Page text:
2/7/13 Mu'adh about 25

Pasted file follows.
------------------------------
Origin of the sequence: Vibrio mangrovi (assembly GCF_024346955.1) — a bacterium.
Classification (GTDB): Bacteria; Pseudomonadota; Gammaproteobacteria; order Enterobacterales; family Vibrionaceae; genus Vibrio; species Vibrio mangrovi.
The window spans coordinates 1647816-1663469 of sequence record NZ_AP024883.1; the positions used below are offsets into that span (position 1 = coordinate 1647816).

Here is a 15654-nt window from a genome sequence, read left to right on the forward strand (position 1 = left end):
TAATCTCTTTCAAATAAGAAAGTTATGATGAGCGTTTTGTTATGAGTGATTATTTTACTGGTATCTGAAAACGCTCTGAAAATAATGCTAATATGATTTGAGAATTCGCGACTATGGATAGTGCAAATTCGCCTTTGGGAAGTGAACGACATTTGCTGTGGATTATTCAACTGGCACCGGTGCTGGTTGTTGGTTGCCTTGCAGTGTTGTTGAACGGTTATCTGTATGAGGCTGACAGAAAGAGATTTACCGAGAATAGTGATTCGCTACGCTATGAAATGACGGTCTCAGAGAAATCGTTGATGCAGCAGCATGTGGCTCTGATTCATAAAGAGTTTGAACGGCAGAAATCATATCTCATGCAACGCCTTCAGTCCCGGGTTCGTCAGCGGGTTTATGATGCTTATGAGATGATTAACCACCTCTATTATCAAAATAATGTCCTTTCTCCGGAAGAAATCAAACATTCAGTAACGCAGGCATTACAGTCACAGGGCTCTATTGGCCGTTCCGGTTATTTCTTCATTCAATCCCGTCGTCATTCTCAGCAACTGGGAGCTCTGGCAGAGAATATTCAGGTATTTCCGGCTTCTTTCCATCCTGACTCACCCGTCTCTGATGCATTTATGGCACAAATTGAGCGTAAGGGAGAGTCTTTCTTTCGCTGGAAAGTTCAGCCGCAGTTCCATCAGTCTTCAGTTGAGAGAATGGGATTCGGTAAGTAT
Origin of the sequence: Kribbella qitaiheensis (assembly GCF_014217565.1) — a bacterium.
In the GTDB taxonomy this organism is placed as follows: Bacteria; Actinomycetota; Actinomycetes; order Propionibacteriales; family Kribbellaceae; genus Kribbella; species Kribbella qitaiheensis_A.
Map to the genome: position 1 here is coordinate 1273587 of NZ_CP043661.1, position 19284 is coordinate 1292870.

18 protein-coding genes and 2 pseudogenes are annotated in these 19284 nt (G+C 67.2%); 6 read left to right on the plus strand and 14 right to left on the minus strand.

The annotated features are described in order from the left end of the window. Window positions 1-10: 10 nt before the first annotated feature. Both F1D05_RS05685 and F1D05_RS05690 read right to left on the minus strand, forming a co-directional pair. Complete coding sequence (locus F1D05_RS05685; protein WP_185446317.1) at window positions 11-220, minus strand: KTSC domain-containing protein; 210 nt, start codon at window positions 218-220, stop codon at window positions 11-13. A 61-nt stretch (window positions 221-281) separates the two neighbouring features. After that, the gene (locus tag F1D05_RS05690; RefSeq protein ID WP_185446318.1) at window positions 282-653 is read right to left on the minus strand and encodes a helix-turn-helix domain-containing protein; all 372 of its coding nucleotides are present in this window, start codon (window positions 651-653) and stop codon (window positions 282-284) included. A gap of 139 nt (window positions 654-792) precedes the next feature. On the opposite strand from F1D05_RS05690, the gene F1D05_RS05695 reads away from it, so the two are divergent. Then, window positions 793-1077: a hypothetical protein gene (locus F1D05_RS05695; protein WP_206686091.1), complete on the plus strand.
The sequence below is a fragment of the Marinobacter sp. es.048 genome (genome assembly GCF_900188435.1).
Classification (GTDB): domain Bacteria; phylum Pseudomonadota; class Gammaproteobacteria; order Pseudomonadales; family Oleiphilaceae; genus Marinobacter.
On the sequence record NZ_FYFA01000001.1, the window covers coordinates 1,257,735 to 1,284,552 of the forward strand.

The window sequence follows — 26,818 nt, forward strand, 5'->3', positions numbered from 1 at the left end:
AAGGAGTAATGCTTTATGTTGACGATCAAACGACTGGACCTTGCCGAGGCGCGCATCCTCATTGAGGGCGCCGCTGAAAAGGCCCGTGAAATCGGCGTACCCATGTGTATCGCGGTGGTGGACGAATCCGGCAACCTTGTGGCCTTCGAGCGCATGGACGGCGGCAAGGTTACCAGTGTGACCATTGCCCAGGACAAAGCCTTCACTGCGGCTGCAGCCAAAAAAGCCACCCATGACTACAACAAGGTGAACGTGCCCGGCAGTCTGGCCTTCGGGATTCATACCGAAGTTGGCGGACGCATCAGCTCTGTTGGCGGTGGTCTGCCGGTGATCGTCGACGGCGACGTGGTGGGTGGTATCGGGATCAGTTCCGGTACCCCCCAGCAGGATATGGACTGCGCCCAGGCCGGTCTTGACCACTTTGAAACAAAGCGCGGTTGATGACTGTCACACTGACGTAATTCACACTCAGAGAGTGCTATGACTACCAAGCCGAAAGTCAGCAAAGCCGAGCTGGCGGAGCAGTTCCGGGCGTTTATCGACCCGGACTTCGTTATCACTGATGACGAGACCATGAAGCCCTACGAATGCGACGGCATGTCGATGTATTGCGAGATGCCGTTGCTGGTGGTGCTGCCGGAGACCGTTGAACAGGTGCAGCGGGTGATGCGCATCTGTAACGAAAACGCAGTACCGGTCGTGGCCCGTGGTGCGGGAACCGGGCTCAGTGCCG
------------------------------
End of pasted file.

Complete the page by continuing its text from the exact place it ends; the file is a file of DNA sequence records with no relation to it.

How can we explain Jesus’ true nature to Muslims, who view the biblical concept of the Trinity as a violation of their belief in one God? A long conversation at the grocery store today with Mu'adh, a Muslim from India, led us to focus on Jesus’ true nature. Was he a great prophet, but just a prophet, or was he much more than that? Mu'adh rejected any notion that God could have a biological son, but on the other hand he accepted that Jesus might be a son of God in the sense that we are all “sons of God”. “But the Bible teaches that Jesus is much more than another being created by God” I explained. “It teaches us that in the beginning, before creation, God had already existed forever. He has no beginning or end, and Jesus has always existed with Him. Jesus exists with God as the Creator, not just a part of the creation. This helped Mu'adh understand that Jesus is primarily spiritual, not a biological son of God. “So how can it be that we say we believe in God the Father, the Son and the Holy Spirit, yet we believe in just one God? If two or three beings exist in absolutely perfect agreement, with no trace of a difference of opinion between them, wouldn’t you say they are perfectly united as one being? Aren’t our differences of opinion and will the things that separate us as independent people? We understand that among the persons of the Trinity there are different roles but only one will. The Father, Son, and Spirit all act in perfect harmony with one another”. Mu'adh was very open minded and intrigued by all this. So what is it that allowed us to have such a frank discussion about a topic that has historically divided Christians and Muslims? I believe it is the foundation I had laid earlier in our conversation. I had focused on God’s justice and eternal worth – two ideas that Mu'adh as a Muslim was absolutely in agreement with. I had posed the question – “What sort of consequence would be sufficient payment for our sins against an infinitely worthy God?” I had explained how no religious acts could pay the debt that we owe God’s justice. Only a sacrifice of equally infinite worth could be a worthy substitute in our place. “If Jesus was indeed the Son of God as Christians believe, would He not have eternal worth? Mu'adh agreed. He was beginning to understand why it is important to Christians that Jesus is whom He claims to be. He was beginning to want a Savior.